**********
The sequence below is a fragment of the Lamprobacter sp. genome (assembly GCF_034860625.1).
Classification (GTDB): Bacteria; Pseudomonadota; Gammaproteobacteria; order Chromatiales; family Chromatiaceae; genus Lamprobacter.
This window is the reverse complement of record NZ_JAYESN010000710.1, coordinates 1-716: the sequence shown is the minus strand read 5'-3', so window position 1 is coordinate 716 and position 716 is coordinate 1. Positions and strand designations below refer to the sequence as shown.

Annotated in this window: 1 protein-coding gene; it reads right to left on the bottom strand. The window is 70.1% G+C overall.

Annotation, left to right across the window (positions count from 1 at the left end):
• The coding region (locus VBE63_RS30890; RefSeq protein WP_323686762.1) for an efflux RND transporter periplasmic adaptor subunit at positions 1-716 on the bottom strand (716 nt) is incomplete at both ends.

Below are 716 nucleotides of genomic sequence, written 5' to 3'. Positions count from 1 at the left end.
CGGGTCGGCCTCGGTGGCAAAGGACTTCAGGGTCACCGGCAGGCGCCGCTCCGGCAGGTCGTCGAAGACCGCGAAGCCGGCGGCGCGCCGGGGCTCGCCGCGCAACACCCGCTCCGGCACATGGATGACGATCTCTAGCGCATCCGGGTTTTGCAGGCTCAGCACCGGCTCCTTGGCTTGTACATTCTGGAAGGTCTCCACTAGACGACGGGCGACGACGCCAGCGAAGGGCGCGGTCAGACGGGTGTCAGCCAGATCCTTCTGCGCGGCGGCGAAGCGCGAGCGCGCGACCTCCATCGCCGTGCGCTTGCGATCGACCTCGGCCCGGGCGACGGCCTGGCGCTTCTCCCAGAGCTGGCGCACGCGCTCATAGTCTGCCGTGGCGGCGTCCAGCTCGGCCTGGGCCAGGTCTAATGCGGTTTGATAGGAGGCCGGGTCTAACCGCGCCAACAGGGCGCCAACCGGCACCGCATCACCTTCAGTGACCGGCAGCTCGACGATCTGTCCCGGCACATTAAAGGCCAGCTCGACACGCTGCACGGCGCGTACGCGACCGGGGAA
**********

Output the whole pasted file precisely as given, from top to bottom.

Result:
The sequence below is a fragment of the Lamprobacter sp. genome (assembly GCF_034860625.1).
Classification (GTDB): Bacteria; Pseudomonadota; Gammaproteobacteria; order Chromatiales; family Chromatiaceae; genus Lamprobacter.
This window is the reverse complement of record NZ_JAYESN010000710.1, coordinates 1-716: the sequence shown is the minus strand read 5'-3', so window position 1 is coordinate 716 and position 716 is coordinate 1. Positions and strand designations below refer to the sequence as shown.

Annotated in this window: 1 protein-coding gene; it reads right to left on the bottom strand. The window is 70.1% G+C overall.

Annotation, left to right across the window (positions count from 1 at the left end):
• The coding region (locus VBE63_RS30890; RefSeq protein WP_323686762.1) for an efflux RND transporter periplasmic adaptor subunit at positions 1-716 on the bottom strand (716 nt) is incomplete at both ends.

Below are 716 nucleotides of genomic sequence, written 5' to 3'. Positions count from 1 at the left end.
CGGGTCGGCCTCGGTGGCAAAGGACTTCAGGGTCACCGGCAGGCGCCGCTCCGGCAGGTCGTCGAAGACCGCGAAGCCGGCGGCGCGCCGGGGCTCGCCGCGCAACACCCGCTCCGGCACATGGATGACGATCTCTAGCGCATCCGGGTTTTGCAGGCTCAGCACCGGCTCCTTGGCTTGTACATTCTGGAAGGTCTCCACTAGACGACGGGCGACGACGCCAGCGAAGGGCGCGGTCAGACGGGTGTCAGCCAGATCCTTCTGCGCGGCGGCGAAGCGCGAGCGCGCGACCTCCATCGCCGTGCGCTTGCGATCGACCTCGGCCCGGGCGACGGCCTGGCGCTTCTCCCAGAGCTGGCGCACGCGCTCATAGTCTGCCGTGGCGGCGTCCAGCTCGGCCTGGGCCAGGTCTAATGCGGTTTGATAGGAGGCCGGGTCTAACCGCGCCAACAGGGCGCCAACCGGCACCGCATCACCTTCAGTGACCGGCAGCTCGACGATCTGTCCCGGCACATTAAAGGCCAGCTCGACACGCTGCACGGCGCGTACGCGACCGGGGAA